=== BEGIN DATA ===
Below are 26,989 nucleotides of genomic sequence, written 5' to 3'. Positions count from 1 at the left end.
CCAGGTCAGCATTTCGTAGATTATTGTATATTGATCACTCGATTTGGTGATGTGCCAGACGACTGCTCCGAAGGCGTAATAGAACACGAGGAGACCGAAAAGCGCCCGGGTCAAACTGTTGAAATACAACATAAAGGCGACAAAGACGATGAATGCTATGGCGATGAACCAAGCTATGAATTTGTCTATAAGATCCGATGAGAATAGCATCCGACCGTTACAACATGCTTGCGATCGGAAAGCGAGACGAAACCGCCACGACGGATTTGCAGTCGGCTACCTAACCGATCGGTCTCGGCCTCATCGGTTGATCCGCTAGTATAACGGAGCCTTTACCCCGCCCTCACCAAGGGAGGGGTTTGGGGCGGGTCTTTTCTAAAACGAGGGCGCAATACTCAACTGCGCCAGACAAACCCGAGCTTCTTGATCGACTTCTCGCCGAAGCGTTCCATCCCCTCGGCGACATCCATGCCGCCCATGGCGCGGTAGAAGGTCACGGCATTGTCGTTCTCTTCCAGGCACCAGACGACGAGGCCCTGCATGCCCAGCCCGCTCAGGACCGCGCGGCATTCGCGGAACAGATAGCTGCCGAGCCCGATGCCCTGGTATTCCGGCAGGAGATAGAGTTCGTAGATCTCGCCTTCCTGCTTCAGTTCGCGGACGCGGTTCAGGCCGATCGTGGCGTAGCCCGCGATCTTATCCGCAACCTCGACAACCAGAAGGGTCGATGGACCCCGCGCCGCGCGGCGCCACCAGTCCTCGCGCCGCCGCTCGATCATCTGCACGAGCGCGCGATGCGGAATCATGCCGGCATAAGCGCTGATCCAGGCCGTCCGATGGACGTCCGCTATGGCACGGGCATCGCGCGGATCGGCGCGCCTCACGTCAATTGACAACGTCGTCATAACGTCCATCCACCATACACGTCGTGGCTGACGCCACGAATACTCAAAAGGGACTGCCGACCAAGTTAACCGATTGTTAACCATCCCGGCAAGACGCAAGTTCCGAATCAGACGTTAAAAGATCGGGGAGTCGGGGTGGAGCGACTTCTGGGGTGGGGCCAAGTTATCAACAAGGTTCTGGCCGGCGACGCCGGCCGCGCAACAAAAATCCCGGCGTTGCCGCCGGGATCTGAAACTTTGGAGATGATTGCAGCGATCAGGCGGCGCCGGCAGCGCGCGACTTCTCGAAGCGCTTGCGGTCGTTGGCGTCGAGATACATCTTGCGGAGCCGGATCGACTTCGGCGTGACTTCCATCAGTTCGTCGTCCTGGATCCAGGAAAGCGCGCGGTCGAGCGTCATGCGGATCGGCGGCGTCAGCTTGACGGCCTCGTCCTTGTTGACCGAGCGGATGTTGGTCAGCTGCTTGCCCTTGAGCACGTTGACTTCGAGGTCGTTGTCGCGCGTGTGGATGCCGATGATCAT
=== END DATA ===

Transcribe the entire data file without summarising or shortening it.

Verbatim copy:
Below are 26,989 nucleotides of genomic sequence, written 5' to 3'. Positions count from 1 at the left end.
CCAGGTCAGCATTTCGTAGATTATTGTATATTGATCACTCGATTTGGTGATGTGCCAGACGACTGCTCCGAAGGCGTAATAGAACACGAGGAGACCGAAAAGCGCCCGGGTCAAACTGTTGAAATACAACATAAAGGCGACAAAGACGATGAATGCTATGGCGATGAACCAAGCTATGAATTTGTCTATAAGATCCGATGAGAATAGCATCCGACCGTTACAACATGCTTGCGATCGGAAAGCGAGACGAAACCGCCACGACGGATTTGCAGTCGGCTACCTAACCGATCGGTCTCGGCCTCATCGGTTGATCCGCTAGTATAACGGAGCCTTTACCCCGCCCTCACCAAGGGAGGGGTTTGGGGCGGGTCTTTTCTAAAACGAGGGCGCAATACTCAACTGCGCCAGACAAACCCGAGCTTCTTGATCGACTTCTCGCCGAAGCGTTCCATCCCCTCGGCGACATCCATGCCGCCCATGGCGCGGTAGAAGGTCACGGCATTGTCGTTCTCTTCCAGGCACCAGACGACGAGGCCCTGCATGCCCAGCCCGCTCAGGACCGCGCGGCATTCGCGGAACAGATAGCTGCCGAGCCCGATGCCCTGGTATTCCGGCAGGAGATAGAGTTCGTAGATCTCGCCTTCCTGCTTCAGTTCGCGGACGCGGTTCAGGCCGATCGTGGCGTAGCCCGCGATCTTATCCGCAACCTCGACAACCAGAAGGGTCGATGGACCCCGCGCCGCGCGGCGCCACCAGTCCTCGCGCCGCCGCTCGATCATCTGCACGAGCGCGCGATGCGGAATCATGCCGGCATAAGCGCTGATCCAGGCCGTCCGATGGACGTCCGCTATGGCACGGGCATCGCGCGGATCGGCGCGCCTCACGTCAATTGACAACGTCGTCATAACGTCCATCCACCATACACGTCGTGGCTGACGCCACGAATACTCAAAAGGGACTGCCGACCAAGTTAACCGATTGTTAACCATCCCGGCAAGACGCAAGTTCCGAATCAGACGTTAAAAGATCGGGGAGTCGGGGTGGAGCGACTTCTGGGGTGGGGCCAAGTTATCAACAAGGTTCTGGCCGGCGACGCCGGCCGCGCAACAAAAATCCCGGCGTTGCCGCCGGGATCTGAAACTTTGGAGATGATTGCAGCGATCAGGCGGCGCCGGCAGCGCGCGACTTCTCGAAGCGCTTGCGGTCGTTGGCGTCGAGATACATCTTGCGGAGCCGGATCGACTTCGGCGTGACTTCCATCAGTTCGTCGTCCTGGATCCAGGAAAGCGCGCGGTCGAGCGTCATGCGGATCGGCGGCGTCAGCTTGACGGCCTCGTCCTTGTTGACCGAGCGGATGTTGGTCAGCTGCTTGCCCTTGAGCACGTTGACTTCGAGGTCGTTGTCGCGCGTGTGGATGCCGATGATCAT